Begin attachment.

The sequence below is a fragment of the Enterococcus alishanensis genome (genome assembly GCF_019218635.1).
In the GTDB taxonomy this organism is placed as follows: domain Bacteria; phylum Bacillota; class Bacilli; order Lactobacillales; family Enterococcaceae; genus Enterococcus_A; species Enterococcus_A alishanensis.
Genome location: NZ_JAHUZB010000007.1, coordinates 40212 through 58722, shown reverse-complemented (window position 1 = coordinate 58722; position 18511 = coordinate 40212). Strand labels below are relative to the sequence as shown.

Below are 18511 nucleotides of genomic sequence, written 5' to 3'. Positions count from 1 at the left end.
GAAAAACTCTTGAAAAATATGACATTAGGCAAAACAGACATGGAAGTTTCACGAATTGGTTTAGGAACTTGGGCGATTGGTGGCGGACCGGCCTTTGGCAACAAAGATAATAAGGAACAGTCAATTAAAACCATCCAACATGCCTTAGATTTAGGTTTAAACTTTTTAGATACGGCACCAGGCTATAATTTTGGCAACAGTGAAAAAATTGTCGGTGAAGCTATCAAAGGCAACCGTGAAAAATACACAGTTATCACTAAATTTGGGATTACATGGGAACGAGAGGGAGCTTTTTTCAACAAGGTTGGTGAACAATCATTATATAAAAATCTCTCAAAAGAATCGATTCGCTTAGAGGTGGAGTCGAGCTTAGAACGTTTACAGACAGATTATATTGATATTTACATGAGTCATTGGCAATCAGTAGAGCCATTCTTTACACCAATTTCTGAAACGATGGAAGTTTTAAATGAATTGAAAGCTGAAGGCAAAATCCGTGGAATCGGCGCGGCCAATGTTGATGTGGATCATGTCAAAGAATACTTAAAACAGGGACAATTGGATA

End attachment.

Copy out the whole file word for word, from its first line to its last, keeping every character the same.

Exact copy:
The sequence below is a fragment of the Enterococcus alishanensis genome (genome assembly GCF_019218635.1).
In the GTDB taxonomy this organism is placed as follows: domain Bacteria; phylum Bacillota; class Bacilli; order Lactobacillales; family Enterococcaceae; genus Enterococcus_A; species Enterococcus_A alishanensis.
Genome location: NZ_JAHUZB010000007.1, coordinates 40212 through 58722, shown reverse-complemented (window position 1 = coordinate 58722; position 18511 = coordinate 40212). Strand labels below are relative to the sequence as shown.

Below are 18511 nucleotides of genomic sequence, written 5' to 3'. Positions count from 1 at the left end.
GAAAAACTCTTGAAAAATATGACATTAGGCAAAACAGACATGGAAGTTTCACGAATTGGTTTAGGAACTTGGGCGATTGGTGGCGGACCGGCCTTTGGCAACAAAGATAATAAGGAACAGTCAATTAAAACCATCCAACATGCCTTAGATTTAGGTTTAAACTTTTTAGATACGGCACCAGGCTATAATTTTGGCAACAGTGAAAAAATTGTCGGTGAAGCTATCAAAGGCAACCGTGAAAAATACACAGTTATCACTAAATTTGGGATTACATGGGAACGAGAGGGAGCTTTTTTCAACAAGGTTGGTGAACAATCATTATATAAAAATCTCTCAAAAGAATCGATTCGCTTAGAGGTGGAGTCGAGCTTAGAACGTTTACAGACAGATTATATTGATATTTACATGAGTCATTGGCAATCAGTAGAGCCATTCTTTACACCAATTTCTGAAACGATGGAAGTTTTAAATGAATTGAAAGCTGAAGGCAAAATCCGTGGAATCGGCGCGGCCAATGTTGATGTGGATCATGTCAAAGAATACTTAAAACAGGGACAATTGGATA